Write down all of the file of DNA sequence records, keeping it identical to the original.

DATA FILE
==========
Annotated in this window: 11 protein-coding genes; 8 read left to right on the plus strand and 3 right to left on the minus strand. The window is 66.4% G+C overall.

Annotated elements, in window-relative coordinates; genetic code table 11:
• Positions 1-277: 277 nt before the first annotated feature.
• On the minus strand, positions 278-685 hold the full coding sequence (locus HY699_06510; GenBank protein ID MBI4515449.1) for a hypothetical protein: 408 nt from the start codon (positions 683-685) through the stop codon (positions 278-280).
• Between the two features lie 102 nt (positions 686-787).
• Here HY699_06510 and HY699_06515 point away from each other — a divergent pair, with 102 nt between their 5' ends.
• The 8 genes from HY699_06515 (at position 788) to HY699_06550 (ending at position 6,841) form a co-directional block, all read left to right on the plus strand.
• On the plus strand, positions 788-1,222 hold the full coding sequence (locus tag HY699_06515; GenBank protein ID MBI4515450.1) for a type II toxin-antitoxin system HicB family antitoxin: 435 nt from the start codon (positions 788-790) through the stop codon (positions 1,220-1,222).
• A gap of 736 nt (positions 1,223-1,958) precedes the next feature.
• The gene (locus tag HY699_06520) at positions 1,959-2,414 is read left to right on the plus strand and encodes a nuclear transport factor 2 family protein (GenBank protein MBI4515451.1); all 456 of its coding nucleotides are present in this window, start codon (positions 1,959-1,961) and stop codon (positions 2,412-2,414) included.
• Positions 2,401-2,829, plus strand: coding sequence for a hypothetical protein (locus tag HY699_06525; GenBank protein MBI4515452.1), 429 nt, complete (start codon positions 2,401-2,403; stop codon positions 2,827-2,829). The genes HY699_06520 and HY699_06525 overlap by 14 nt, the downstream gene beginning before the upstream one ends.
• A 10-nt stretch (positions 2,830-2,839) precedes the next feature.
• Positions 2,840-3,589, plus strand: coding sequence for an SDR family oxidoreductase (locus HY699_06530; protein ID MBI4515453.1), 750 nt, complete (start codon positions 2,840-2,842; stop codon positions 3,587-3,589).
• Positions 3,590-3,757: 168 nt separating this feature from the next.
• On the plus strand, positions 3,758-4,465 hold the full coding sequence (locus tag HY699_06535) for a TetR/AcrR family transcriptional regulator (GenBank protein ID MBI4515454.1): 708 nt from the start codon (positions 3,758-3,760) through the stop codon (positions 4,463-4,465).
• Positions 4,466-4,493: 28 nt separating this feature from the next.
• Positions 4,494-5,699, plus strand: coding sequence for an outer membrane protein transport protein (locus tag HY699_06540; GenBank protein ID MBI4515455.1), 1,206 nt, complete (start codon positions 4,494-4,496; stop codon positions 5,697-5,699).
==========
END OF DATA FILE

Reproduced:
Annotated in this window: 11 protein-coding genes; 8 read left to right on the plus strand and 3 right to left on the minus strand. The window is 66.4% G+C overall.

Annotated elements, in window-relative coordinates; genetic code table 11:
• Positions 1-277: 277 nt before the first annotated feature.
• On the minus strand, positions 278-685 hold the full coding sequence (locus HY699_06510; GenBank protein ID MBI4515449.1) for a hypothetical protein: 408 nt from the start codon (positions 683-685) through the stop codon (positions 278-280).
• Between the two features lie 102 nt (positions 686-787).
• Here HY699_06510 and HY699_06515 point away from each other — a divergent pair, with 102 nt between their 5' ends.
• The 8 genes from HY699_06515 (at position 788) to HY699_06550 (ending at position 6,841) form a co-directional block, all read left to right on the plus strand.
• On the plus strand, positions 788-1,222 hold the full coding sequence (locus tag HY699_06515; GenBank protein ID MBI4515450.1) for a type II toxin-antitoxin system HicB family antitoxin: 435 nt from the start codon (positions 788-790) through the stop codon (positions 1,220-1,222).
• A gap of 736 nt (positions 1,223-1,958) precedes the next feature.
• The gene (locus tag HY699_06520) at positions 1,959-2,414 is read left to right on the plus strand and encodes a nuclear transport factor 2 family protein (GenBank protein MBI4515451.1); all 456 of its coding nucleotides are present in this window, start codon (positions 1,959-1,961) and stop codon (positions 2,412-2,414) included.
• Positions 2,401-2,829, plus strand: coding sequence for a hypothetical protein (locus tag HY699_06525; GenBank protein MBI4515452.1), 429 nt, complete (start codon positions 2,401-2,403; stop codon positions 2,827-2,829). The genes HY699_06520 and HY699_06525 overlap by 14 nt, the downstream gene beginning before the upstream one ends.
• A 10-nt stretch (positions 2,830-2,839) precedes the next feature.
• Positions 2,840-3,589, plus strand: coding sequence for an SDR family oxidoreductase (locus HY699_06530; protein ID MBI4515453.1), 750 nt, complete (start codon positions 2,840-2,842; stop codon positions 3,587-3,589).
• Positions 3,590-3,757: 168 nt separating this feature from the next.
• On the plus strand, positions 3,758-4,465 hold the full coding sequence (locus tag HY699_06535) for a TetR/AcrR family transcriptional regulator (GenBank protein ID MBI4515454.1): 708 nt from the start codon (positions 3,758-3,760) through the stop codon (positions 4,463-4,465).
• Positions 4,466-4,493: 28 nt separating this feature from the next.
• Positions 4,494-5,699, plus strand: coding sequence for an outer membrane protein transport protein (locus tag HY699_06540; GenBank protein ID MBI4515455.1), 1,206 nt, complete (start codon positions 4,494-4,496; stop codon positions 5,697-5,699).